jbArray.add(new JButton(Integer.toString(i)));
            panelSpielfeld.add(jbArray.get(i));
            jbArray.get(i).setBackground(Color.WHITE);
        }

        jbArray.get(((x / 2) * y) - y / 2).setBackground(Color.GREEN);

        posAmeise = (((x / 2) * y) - y / 2);

        setLayout(new BorderLayout());

        panelButtonsKind = new JPanel();
        panelButtonsKind.setLayout(new GridLayout(1, 3));

        add(panelButtonsKind, BorderLayout.NORTH);
        add(panelSpielfeld, BorderLayout.CENTER);
        setVisible(true);

        this.repaint();
        thread a = new thread(this);
        a.start();
        System.out.println("Test Message After Creation and Start of Thread");
    }

    public void changeColor() {
        if (jbArray.get(posAmeise).getBackground().equals(Color.GREEN))
            jbArray.get(posAmeise).setBackground(Color.WHITE);
        else
            jbArray.get(posAmeise).setBackground(Color.GREEN);
    }
}

Thread

package nachgestellt;

import java.awt.Color;

public class thread extends Thread {

    kind k;

    public thread(kind kk) {
        this.k = kk;
        run();
    }

    public void run() {
        super.run();

        while (true) {
            if (k.jbArray.get(k.posAmeise).getBackground().equals(Color.GREEN)) {
                try {
                    sleep(1000);

                    k.changeColor();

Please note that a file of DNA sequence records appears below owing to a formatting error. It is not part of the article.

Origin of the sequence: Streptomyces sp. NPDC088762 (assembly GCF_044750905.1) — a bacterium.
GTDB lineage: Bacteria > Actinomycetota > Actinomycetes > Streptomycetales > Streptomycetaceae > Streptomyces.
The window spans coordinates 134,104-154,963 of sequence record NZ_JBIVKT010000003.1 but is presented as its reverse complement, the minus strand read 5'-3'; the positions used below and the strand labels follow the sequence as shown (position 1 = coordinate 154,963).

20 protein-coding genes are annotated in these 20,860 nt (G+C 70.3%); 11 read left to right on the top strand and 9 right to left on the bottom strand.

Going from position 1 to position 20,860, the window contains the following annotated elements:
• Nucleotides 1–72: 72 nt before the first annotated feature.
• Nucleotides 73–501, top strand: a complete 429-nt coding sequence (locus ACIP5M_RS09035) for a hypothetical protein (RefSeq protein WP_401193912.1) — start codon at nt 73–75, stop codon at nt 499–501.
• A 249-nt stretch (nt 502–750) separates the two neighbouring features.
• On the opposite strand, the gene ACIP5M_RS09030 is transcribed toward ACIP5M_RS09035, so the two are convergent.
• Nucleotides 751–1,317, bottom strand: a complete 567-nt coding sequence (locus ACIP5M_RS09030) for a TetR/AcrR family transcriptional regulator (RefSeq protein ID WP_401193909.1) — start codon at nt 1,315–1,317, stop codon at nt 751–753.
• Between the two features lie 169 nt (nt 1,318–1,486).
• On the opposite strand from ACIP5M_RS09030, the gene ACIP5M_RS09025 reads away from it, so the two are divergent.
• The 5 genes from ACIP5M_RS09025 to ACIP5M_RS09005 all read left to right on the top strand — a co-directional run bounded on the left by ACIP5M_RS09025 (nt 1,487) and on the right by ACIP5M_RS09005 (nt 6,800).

System.out.println("Test Message Thread!");
                } catch (InterruptedException e) {
                    e.printStackTrace();
                }

            } else if (k.jbArray.get(k.posAmeise).getBackground()
                    .equals(Color.WHITE)) {
                try {
                    sleep(1000);
                    k.changeColor();
                } catch (InterruptedException e) {
                    e.printStackTrace();
                }
            }
        }
    }
}
3

The most immediate issues in your code are:

public thread(kind kk) {
    this.k = kk;
    run();
}
  • You don't want to invoke the run() method directly. You want to call start() on a thread.
  • You shouldn't start a thread from within a constructor (this can lead to problems)
  • You should probably find a better name for this class than lowercase thread. (Not a bug per say, just poor naming).

Also, within your run method, you have:

public void run() {
    super.run();
}

The super invocation is unnecessary, and you should add an @Override annotation to improve the clarity of your code:

@Override
public void run() {
   //your code
}
  • Thank you very much kind sir ! Taking the .start out of my thread constructor did the magic. Of course I also took care of your other advises :) – Cappuccino90 May 8 '15 at 21:19
3

Swing is both single threaded and NOT thread safe, you should never do anything in the Event Dispatching Thread which may block it or run for a long period of time. Equally, you should never try and update the UI from outside the EDT.

See Concurrency in Swing for more details.

Thread#run will simply call the Thread's run method within the context of the current thread, which isn't particularly helpful, you should be using Thread#start.

However, having said that, in your case, you should use a Swing Timer instead of your Thread. The timer will setup a callback to the registered ActionListener at the specified delay interval, which is executed within the context of the EDT, making it safe to update the UI from within.

See How to use Swing Timers for more details